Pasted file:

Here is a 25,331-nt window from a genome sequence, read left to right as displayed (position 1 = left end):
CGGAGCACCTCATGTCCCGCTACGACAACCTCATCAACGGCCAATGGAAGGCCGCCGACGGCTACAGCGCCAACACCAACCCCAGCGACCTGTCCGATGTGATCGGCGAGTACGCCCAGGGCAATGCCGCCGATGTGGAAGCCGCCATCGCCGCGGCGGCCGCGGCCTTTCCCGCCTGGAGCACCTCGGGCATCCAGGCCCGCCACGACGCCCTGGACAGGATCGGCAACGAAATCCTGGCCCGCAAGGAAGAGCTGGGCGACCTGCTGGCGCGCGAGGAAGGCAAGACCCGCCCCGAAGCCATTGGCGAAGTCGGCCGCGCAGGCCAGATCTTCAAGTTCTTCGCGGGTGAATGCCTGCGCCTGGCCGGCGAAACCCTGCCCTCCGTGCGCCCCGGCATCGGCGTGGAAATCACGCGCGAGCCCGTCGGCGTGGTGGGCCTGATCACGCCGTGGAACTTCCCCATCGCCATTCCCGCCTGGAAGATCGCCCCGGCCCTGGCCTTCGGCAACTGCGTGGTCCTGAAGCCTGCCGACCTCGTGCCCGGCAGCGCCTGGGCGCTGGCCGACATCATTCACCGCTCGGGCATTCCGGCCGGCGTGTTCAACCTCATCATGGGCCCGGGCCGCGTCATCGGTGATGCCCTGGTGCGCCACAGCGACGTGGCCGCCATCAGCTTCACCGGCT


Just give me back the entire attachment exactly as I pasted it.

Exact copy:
Here is a 25,331-nt window from a genome sequence, read left to right as displayed (position 1 = left end):
CGGAGCACCTCATGTCCCGCTACGACAACCTCATCAACGGCCAATGGAAGGCCGCCGACGGCTACAGCGCCAACACCAACCCCAGCGACCTGTCCGATGTGATCGGCGAGTACGCCCAGGGCAATGCCGCCGATGTGGAAGCCGCCATCGCCGCGGCGGCCGCGGCCTTTCCCGCCTGGAGCACCTCGGGCATCCAGGCCCGCCACGACGCCCTGGACAGGATCGGCAACGAAATCCTGGCCCGCAAGGAAGAGCTGGGCGACCTGCTGGCGCGCGAGGAAGGCAAGACCCGCCCCGAAGCCATTGGCGAAGTCGGCCGCGCAGGCCAGATCTTCAAGTTCTTCGCGGGTGAATGCCTGCGCCTGGCCGGCGAAACCCTGCCCTCCGTGCGCCCCGGCATCGGCGTGGAAATCACGCGCGAGCCCGTCGGCGTGGTGGGCCTGATCACGCCGTGGAACTTCCCCATCGCCATTCCCGCCTGGAAGATCGCCCCGGCCCTGGCCTTCGGCAACTGCGTGGTCCTGAAGCCTGCCGACCTCGTGCCCGGCAGCGCCTGGGCGCTGGCCGACATCATTCACCGCTCGGGCATTCCGGCCGGCGTGTTCAACCTCATCATGGGCCCGGGCCGCGTCATCGGTGATGCCCTGGTGCGCCACAGCGACGTGGCCGCCATCAGCTTCACCGGCT